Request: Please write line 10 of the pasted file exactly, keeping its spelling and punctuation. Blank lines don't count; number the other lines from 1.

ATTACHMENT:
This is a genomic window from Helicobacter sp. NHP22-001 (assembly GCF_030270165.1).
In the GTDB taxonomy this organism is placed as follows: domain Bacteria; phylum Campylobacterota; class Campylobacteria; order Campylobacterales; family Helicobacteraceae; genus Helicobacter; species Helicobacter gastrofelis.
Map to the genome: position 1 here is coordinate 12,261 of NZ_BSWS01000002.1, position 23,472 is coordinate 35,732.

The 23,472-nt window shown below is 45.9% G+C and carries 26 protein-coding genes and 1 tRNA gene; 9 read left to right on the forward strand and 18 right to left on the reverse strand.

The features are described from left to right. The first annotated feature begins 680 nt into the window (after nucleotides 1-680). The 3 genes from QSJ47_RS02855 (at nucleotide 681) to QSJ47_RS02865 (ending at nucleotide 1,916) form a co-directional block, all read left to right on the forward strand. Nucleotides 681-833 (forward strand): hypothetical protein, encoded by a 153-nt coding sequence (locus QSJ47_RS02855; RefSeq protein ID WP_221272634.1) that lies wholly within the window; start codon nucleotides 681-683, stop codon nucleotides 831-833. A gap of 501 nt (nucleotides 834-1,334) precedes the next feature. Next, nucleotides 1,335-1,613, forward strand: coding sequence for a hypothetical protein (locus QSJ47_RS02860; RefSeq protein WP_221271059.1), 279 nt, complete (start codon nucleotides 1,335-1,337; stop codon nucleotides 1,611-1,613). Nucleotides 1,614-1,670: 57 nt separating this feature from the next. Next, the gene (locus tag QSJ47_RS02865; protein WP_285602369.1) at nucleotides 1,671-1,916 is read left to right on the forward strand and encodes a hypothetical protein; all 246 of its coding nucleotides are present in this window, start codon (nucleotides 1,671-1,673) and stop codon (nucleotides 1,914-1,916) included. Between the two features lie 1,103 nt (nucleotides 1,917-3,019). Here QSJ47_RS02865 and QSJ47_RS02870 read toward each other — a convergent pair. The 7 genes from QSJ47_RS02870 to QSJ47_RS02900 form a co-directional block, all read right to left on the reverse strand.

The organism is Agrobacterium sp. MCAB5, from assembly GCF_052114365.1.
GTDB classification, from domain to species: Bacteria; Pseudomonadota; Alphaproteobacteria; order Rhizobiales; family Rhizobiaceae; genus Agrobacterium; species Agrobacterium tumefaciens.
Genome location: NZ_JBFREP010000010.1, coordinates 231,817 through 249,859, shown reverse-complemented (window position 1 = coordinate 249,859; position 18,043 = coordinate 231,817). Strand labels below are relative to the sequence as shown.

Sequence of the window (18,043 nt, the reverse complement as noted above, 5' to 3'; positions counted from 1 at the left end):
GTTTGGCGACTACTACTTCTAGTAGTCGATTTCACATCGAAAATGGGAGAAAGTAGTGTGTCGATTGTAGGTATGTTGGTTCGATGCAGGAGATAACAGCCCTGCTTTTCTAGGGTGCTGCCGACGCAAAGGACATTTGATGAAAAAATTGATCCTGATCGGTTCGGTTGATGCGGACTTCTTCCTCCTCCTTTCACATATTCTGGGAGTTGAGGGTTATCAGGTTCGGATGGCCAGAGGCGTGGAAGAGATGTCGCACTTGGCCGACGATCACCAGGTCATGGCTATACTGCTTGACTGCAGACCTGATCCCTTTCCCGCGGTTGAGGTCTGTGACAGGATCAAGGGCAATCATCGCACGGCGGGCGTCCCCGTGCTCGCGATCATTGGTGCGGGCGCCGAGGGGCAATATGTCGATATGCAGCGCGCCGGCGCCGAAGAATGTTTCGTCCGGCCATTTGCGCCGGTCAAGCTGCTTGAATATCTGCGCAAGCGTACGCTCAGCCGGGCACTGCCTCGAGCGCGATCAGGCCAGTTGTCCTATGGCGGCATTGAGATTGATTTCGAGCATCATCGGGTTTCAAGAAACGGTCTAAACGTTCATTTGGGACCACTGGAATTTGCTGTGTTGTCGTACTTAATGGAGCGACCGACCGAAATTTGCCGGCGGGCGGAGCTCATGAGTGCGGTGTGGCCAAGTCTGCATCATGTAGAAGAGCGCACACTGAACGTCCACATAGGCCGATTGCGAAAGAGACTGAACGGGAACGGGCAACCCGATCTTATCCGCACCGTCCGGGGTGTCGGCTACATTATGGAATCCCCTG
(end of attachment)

GTTTGGCGACTACTACTTCTAGTAGTCGATTTCACATCGAAAATGGGAGAAAGTAGTGTGTCGATTGTAGGTATGTTGGTTCGATGCAGGAGATAACAGCCCTGCTTTTCTAGGGTGCTGCCGACGCAAAGGACATTTGATGAAAAAATTGATCCTGATCGGTTCGGTTGATGCGGACTTCTTCCTCCTCCTTTCACATATTCTGGGAGTTGAGGGTTATCAGGTTCGGATGGCCAGAGGCGTGGAAGAGATGTCGCACTTGGCCGACGATCACCAGGTCATGGCTATACTGCTTGACTGCAGACCTGATCCCTTTCCCGCGGTTGAGGTCTGTGACAGGATCAAGGGCAATCATCGCACGGCGGGCGTCCCCGTGCTCGCGATCATTGGTGCGGGCGCCGAGGGGCAATATGTCGATATGCAGCGCGCCGGCGCCGAAGAATGTTTCGTCCGGCCATTTGCGCCGGTCAAGCTGCTTGAATATCTGCGCAAGCGTACGCTCAGCCGGGCACTGCCTCGAGCGCGATCAGGCCAGTTGTCCTATGGCGGCATTGAGATTGATTTCGAGCATCATCGGGTTTCAAGAAACGGTCTAAACGTTCATTTGGGACCACTGGAATTTGCTGTGTTGTCGTACTTAATGGAGCGACCGACCGAAATTTGCCGGCGGGCGGAGCTCATGAGTGCGGTGTGGCCAAGTCTGCATCATGTAGAAGAGCGCACACTGAACGTCCACATAGGCCGATTGCGAAAGAGACTGAACGGGAACGGGCAACCCGATCTTATCCGCACCGTCCGGGGTGTCGGCTACATTATGGAATCCCCTG